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16.4 Using overflow buffers

This example illustrates the use of overflow buffers and so the MPATROL_OPTIONS environment variable should have OFLOWSIZE=2 and CHECK=- added to it. However, turn off any PAGEALLOC options for the purposes of this example. The test is located in tests/fail/test5.c, and tests/fail/test6.c is very similar.

     23  /*
     24   * Allocates a block of 16 bytes and then copies a string of 16
     25   * bytes into the block.  However, the string is copied to 1 byte
     26   * before the allocated block which writes before the start of the
     27   * block.  This test must be run with an OFLOWSIZE greater than 0.
     28   */
     31  #include "mpatrol.h"
     34  int main(void)
     35  {
     36      char *p;
     38      if (p = (char *) malloc(16))
     39      {
     40          strcpy(p - 1, "this test fails!");
     41          free(p);
     42      }
     43      return EXIT_SUCCESS;
     44  }

The following error should be produced in mpatrol.log.

     ERROR: [ALLOVF]: allocation 0x08062FB8 has a corrupted overflow buffer at
             0x08062FB6  AA74                                 .t
         0x08062FB8 (16 bytes) {malloc:52:0} [main|test5.c|38]
             0x0804942F main+31
             0x4007C9CB __libc_start_main+255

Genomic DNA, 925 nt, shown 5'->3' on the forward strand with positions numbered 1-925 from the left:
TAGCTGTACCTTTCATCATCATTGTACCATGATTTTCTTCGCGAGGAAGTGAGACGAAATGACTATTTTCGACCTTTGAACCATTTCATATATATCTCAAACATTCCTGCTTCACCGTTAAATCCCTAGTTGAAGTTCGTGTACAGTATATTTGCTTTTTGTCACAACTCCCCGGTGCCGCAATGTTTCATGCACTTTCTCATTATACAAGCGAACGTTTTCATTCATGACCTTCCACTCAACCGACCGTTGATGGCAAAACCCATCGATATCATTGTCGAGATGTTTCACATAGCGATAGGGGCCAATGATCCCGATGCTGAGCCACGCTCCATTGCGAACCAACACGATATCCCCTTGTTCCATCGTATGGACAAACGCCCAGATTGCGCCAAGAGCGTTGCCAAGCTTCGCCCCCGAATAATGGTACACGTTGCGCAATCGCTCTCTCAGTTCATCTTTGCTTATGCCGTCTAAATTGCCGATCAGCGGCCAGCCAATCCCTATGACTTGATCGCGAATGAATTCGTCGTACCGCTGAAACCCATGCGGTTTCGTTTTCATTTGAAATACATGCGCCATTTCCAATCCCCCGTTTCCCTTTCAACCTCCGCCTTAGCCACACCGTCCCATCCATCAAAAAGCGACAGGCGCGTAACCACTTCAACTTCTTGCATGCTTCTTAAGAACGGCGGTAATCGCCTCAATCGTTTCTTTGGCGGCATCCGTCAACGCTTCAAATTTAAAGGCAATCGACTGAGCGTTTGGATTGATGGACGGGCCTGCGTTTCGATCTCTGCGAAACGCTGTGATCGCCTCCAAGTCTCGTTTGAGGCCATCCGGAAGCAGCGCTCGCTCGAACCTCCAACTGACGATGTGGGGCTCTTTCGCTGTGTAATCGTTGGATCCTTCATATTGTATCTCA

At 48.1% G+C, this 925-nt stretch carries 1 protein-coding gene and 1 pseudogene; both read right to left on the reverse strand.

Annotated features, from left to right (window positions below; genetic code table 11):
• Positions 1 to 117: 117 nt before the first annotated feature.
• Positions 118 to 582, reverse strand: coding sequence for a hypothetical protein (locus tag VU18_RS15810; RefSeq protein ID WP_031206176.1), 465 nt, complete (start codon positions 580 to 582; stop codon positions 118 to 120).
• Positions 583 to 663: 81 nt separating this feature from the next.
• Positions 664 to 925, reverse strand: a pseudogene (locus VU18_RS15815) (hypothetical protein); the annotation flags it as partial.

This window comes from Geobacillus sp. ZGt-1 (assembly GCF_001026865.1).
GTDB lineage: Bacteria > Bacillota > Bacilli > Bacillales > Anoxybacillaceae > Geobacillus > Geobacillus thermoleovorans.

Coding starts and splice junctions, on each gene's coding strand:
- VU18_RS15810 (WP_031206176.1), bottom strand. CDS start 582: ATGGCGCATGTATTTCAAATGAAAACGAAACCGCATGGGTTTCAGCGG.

0x08049381 _start+33

Once again, the library attempts to show you as much detail as possible about where the corruption occurred. Along with showing you a memory dump of the overflow buffer that was corrupted, it also shows you the allocation to which the overflow buffer belongs.

Using overflow buffers and the CHECK=- option can reduce the speed of program execution since the library has to check every buffer whenever it is called, and if the buffers are larger then they'll take longer to check and will use up more memory. However, larger buffers mean that there is less chance of the program writing past one memory allocation into another.

Alternatively, the CHECK option can be used to limit the number of checks that the library has to perform, thus speeding up program execution. This option specifies a range of allocation indices through which the library will check overflow buffers and free memory for corruption. Such checks occur when they normally would, but only if the current allocation index falls within the specified range. This feature can be used when there is a suspicion that free memory corruption or overflow buffer corruption occurs at a certain point during program execution, but checking them at every library call would take too long. You can also specify a frequency at which to check the heap using the CHECK option. This can be used when attempting to narrow down the search for where heap corruption occurs.

On systems which support software watch points, there is an extra option called OFLOWWATCH which allows additional memory protection. Watch points allow individual bytes to be read and/or write protected as opposed to just pages. The OFLOWWATCH option installs software watch points at every overflow buffer instead of requiring the library to check the integrity of the overflow buffers, and can be used in combination with PAGEALLOC. However, software watch points slow down program execution to a crawl since every machine instruction must be checked individually by the system to see if it accesses a watch point area. Slowing the program down by a factor of 10,000 is not uncommon on some systems when the OFLOWWATCH option is used.